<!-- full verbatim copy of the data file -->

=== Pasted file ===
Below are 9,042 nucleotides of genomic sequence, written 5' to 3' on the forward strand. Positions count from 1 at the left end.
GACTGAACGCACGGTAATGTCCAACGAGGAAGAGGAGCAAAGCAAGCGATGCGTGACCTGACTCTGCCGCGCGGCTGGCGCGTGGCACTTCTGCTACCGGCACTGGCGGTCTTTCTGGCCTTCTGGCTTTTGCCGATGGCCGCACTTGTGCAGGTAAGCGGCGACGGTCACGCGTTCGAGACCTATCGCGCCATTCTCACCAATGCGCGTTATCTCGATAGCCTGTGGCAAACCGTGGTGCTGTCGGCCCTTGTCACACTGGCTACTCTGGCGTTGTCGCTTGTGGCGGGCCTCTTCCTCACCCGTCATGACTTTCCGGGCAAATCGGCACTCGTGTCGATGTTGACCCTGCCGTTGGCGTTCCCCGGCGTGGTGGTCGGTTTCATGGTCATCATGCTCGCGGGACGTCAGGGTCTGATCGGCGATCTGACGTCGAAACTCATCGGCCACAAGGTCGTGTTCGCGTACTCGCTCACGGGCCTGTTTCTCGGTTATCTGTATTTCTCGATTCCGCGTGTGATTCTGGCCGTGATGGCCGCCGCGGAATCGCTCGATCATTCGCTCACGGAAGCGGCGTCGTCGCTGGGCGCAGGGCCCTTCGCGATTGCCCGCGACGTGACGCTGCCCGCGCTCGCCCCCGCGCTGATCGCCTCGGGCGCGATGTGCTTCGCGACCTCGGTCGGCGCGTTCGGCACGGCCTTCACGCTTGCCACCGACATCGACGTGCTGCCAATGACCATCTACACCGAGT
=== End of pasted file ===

Below are 9,042 nucleotides of genomic sequence, written 5' to 3' on the forward strand. Positions count from 1 at the left end.
GACTGAACGCACGGTAATGTCCAACGAGGAAGAGGAGCAAAGCAAGCGATGCGTGACCTGACTCTGCCGCGCGGCTGGCGCGTGGCACTTCTGCTACCGGCACTGGCGGTCTTTCTGGCCTTCTGGCTTTTGCCGATGGCCGCACTTGTGCAGGTAAGCGGCGACGGTCACGCGTTCGAGACCTATCGCGCCATTCTCACCAATGCGCGTTATCTCGATAGCCTGTGGCAAACCGTGGTGCTGTCGGCCCTTGTCACACTGGCTACTCTGGCGTTGTCGCTTGTGGCGGGCCTCTTCCTCACCCGTCATGACTTTCCGGGCAAATCGGCACTCGTGTCGATGTTGACCCTGCCGTTGGCGTTCCCCGGCGTGGTGGTCGGTTTCATGGTCATCATGCTCGCGGGACGTCAGGGTCTGATCGGCGATCTGACGTCGAAACTCATCGGCCACAAGGTCGTGTTCGCGTACTCGCTCACGGGCCTGTTTCTCGGTTATCTGTATTTCTCGATTCCGCGTGTGATTCTGGCCGTGATGGCCGCCGCGGAATCGCTCGATCATTCGCTCACGGAAGCGGCGTCGTCGCTGGGCGCAGGGCCCTTCGCGATTGCCCGCGACGTGACGCTGCCCGCGCTCGCCCCCGCGCTGATCGCCTCGGGCGCGATGTGCTTCGCGACCTCGGTCGGCGCGTTCGGCACGGCCTTCACGCTTGCCACCGACATCGACGTGCTGCCAATGACCATCTACACCGAGT